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Annual three-day time-based art mini-festival is back with some thought-provoking moves.

COURTESY: RISK/REWARD - Noelle Simone's 30-minute solo dance piece is called "Heavy is the Head that Wears the Crown: Mental Health Memoirs of the Black Woman".

Katie Watkins' day job is doing marketing for the Jupiter Hotel, but her passion project is Risk/Reward. It's a performance festival that draws on artists from Southern Oregon up to Vancouver, British Columbia. The format is three acts, an intermission, then three more acts, playing the same material each night for three nights.

"It feels more like a tasting plate of different artists," Watkins told the Portland Tribune.

There's no prescriptive theme as Watkins plans the festival, because different artists are often still creating their pieces. But if there's a theme in 2022, Watkins said, "It does (seem to be) the concepts of life and death, and grief, and what that means for what we're all going through, collectively and individually. The artists are either memorializing their own grief or a more communal grief."

The six acts, staging June 24-26, range from the text-heavy to pure movement. The audience won't overlap 100 percent with the Portland Institute for Contemporary Art Time-Based Art crowd, the hardcore lovers of difficult performance art.

"Our audience comes from the burlesque nightlife crowd, the dance crowd and the theater and performance schools, all of that."

Watkins said the appetite for this work is strong.

"Portland has such a lovely community of performing folks and such sense of sharing in this town. I love that 'rising tide lifts all boats' mentality. With some things coming back, everybody is happy to share information to each other and give their community an opportunity to come and see more work."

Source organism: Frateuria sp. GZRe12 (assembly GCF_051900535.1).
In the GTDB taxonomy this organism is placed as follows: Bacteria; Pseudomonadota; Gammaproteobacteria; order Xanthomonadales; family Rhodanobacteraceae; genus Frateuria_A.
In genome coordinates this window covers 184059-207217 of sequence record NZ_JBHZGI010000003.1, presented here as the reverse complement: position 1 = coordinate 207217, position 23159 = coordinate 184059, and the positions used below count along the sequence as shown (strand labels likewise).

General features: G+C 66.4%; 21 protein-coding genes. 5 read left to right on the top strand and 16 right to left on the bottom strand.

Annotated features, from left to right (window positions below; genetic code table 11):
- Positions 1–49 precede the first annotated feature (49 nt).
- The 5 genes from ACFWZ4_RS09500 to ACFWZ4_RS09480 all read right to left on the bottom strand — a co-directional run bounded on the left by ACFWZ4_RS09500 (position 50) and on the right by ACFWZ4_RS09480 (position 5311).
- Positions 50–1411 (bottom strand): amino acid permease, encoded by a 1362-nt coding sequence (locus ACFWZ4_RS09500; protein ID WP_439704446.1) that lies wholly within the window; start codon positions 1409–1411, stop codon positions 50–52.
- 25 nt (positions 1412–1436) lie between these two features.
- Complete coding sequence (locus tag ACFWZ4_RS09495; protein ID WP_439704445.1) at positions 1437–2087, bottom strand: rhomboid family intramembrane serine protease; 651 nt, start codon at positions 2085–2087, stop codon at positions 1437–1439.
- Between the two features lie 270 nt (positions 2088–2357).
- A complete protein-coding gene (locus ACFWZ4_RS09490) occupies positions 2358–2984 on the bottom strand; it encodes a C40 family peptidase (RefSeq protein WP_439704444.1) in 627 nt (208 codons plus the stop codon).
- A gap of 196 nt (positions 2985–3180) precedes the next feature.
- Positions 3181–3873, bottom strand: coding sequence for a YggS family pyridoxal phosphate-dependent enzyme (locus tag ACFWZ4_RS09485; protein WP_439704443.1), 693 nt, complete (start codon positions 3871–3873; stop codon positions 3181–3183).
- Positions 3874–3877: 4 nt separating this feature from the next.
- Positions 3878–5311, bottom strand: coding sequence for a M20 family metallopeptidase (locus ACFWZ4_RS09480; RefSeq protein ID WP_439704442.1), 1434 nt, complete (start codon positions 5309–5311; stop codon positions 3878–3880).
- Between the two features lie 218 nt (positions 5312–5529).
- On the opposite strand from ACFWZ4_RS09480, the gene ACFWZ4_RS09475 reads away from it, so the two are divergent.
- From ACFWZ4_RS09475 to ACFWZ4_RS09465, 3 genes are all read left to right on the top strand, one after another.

Crown

Noelle Simone's publicity shot shows her in a black bikini or underwear with BITCH, ANXIETY and DPRESSION written on her flesh in marker. Simone's 30-minute solo dance piece is called "Heavy is the Head that Wears the Crown: Mental Health Memoirs of the Black Woman." She told the Portland Tribune: "It's dedicated to the mental health and awareness of black women and their memoirs of what they have to navigate throughout life in order to show up in the world."

The work is a mix of hip hop and modern dance, with some nudity when she makes costume changes on stage. The only props are crowns and the only scenery is imagery of newspaper clippings.

Simone says that as a black woman, she has to go through hoops that others don't have to. She mentions a white man, who later became a friend, treating her as though she was being overly aggressive, just because she was business-minded when collaborating with him on an art project. Another source of pain is white women's uninvited comments on her hair. She takes such microaggressions and folds them into a bigger picture of her own mental health struggle.

So, the words written on her body are Simone's take on how outsiders see her before they get to know her.

Simone teaches dance around town and is also in the Portland Revels show "A Little Bird Told Me." She enjoys Risk/Reward because she gets to be her own choreographer and create something personal.

"Heavy is the Head" is in three parts. There is a spoken word section at the beginning and the show ends with a recorded song, "Triggered" by Jhene Aiko.

It's hard enough to put complex thoughts and feelings of depression and ADHD into words. Translating them into movement must be even harder.